How coronavirus will change commuting - and air pollution
FT's Leslie Hook investigates how the world's biggest cities are using lockdown to reclaim roads and give more space to cyclists and pedestrians. Coronavirus could accelerate plans to cut transport emissions and curb air pollution.
Produced, filmed and edited by James Sandy; additional filming by Petros Gioumpasis; motion graphics by Victor Diaconescu; additional footage from Reuters and Getty
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Coronavirus lockdowns have had a profound impact on the environment. In April, daily global carbon dioxide emissions were down 17 per cent compared to the same time last year. And levels of other toxic fumes like nitrogen dioxide, sulphur dioxide, and ozone were much lower than average, too.
Almost half of that slump in emissions came from power generation and heavy industry, as manufacturing ground to a halt. But almost half again, came from a decline in road traffic, as people were forced to stay home during lockdown. Now that travel bans are lifting around the world, a lot depends on how we choose to get around and particularly, on how and if we choose to commute to the office.
Millions have lost their jobs because of the pandemic. And millions more have adapted to working from home. One way or another, many of us could be staying away from the office in the long-term.
The future of the office could be in doubt. Investment in London's office space market dropped to £2.3bn in the first quarter of 2020. That's almost a third down from the long-term average of £3.4bn.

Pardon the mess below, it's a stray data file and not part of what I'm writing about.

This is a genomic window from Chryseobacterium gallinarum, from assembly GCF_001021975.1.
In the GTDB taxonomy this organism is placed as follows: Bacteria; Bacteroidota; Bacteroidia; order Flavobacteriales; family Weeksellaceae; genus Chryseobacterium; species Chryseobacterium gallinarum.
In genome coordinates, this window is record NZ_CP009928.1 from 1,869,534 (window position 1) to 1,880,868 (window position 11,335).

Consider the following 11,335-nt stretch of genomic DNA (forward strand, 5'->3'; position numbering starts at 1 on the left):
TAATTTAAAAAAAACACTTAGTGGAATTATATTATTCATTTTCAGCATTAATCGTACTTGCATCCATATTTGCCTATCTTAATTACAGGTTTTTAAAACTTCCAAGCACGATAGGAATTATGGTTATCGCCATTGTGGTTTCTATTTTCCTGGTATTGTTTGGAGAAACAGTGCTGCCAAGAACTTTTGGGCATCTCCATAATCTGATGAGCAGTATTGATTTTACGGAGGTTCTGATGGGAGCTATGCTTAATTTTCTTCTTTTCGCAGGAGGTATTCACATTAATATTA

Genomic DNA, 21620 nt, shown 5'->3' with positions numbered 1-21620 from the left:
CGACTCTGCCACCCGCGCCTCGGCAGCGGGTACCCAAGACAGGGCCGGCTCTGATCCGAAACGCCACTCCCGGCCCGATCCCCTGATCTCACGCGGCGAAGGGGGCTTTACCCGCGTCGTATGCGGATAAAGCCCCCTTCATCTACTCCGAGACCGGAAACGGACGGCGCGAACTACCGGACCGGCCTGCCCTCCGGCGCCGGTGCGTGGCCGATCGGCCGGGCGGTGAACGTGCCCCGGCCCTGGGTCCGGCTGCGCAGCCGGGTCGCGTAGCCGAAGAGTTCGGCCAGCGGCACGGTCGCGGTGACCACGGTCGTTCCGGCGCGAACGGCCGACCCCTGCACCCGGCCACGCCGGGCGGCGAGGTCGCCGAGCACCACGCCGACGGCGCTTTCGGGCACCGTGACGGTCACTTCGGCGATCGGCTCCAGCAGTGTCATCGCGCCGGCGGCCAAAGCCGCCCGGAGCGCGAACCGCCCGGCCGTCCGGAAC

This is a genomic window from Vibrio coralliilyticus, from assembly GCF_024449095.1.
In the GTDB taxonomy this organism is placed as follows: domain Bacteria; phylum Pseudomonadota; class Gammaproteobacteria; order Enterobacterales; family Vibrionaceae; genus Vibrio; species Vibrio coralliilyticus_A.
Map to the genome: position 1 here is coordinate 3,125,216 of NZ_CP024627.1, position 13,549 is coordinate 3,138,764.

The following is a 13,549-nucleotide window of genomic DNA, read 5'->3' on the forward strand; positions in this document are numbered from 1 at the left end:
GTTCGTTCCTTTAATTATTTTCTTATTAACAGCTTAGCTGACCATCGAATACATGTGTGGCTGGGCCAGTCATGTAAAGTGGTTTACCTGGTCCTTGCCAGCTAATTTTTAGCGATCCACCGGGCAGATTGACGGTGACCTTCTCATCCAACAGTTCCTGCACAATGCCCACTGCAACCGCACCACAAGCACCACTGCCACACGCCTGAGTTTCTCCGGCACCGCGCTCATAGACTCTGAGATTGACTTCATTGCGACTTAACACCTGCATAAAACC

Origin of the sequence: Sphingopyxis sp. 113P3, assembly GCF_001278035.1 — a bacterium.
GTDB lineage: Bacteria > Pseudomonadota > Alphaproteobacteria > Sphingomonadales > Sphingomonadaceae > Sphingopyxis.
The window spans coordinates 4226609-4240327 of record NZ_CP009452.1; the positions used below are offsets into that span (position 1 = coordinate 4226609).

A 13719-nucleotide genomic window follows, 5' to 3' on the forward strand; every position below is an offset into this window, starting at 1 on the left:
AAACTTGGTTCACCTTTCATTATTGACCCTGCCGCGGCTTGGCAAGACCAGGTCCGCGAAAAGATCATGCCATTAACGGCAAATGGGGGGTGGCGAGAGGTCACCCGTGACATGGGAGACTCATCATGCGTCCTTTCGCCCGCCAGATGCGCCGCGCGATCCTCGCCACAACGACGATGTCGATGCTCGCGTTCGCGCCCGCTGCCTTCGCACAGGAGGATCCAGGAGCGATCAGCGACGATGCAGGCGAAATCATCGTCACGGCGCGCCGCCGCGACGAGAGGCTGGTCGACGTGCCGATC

If London's office workers do stay home long-term, lockdown has given us a clear picture of what that would mean for air pollution. Air quality has improved by a third around some of the capital's prime corporate real estate, mostly thanks to a dramatic reduction in nitrogen dioxide emissions from cars.
Keith, you are the chair of the Health and Environment Committee at the City of London, which has seen a huge impact from coronavirus. What sort of changes have you seen in air pollution levels during the lockdown?
Back in 2014, we had some roadside measuring stations that were recording 120 micrograms per cubic metre. Now that's come way down. Everything was under the 40 micrograms per cubic metre through the lockdown. Also, particulate matter, the PM10s and the PM2.5s, which are the really damaging pollutants - the PM2.5s in particular, get right into people's lungs - those are the things that would cause premature death through cardiovascular and respiratory disease. And it's worth bearing in mind that 64,000 people are dying prematurely in the UK from breathing polluted air - 64,000.
The best way to limit particulate matter could be keeping road restrictions in place long-term. If commuters take their cars after lockdown, this type of pollution could bounce back. In some places, it could even be worse than before.
Peak rush hour traffic in the Chinese city of Shenzhen, for example, is about 10 per cent higher than its 2019 baseline. And congestion has crept up in cities where emergency road measures no longer apply. It's a trend that London's Deputy Mayor for Environment is determined to avoid.
Thank you for joining us, Shirley. Just to start out with, can you outline some of the specific steps that are being taken now to help people get around safely?
Well, you live in London. So you know the streets here are very narrow. We don't have lots of space. So we have to reclaim some of the road space in order to allow pedestrians to pass each other safely and to enable people to cycle more safely, so carving out space on the road for them.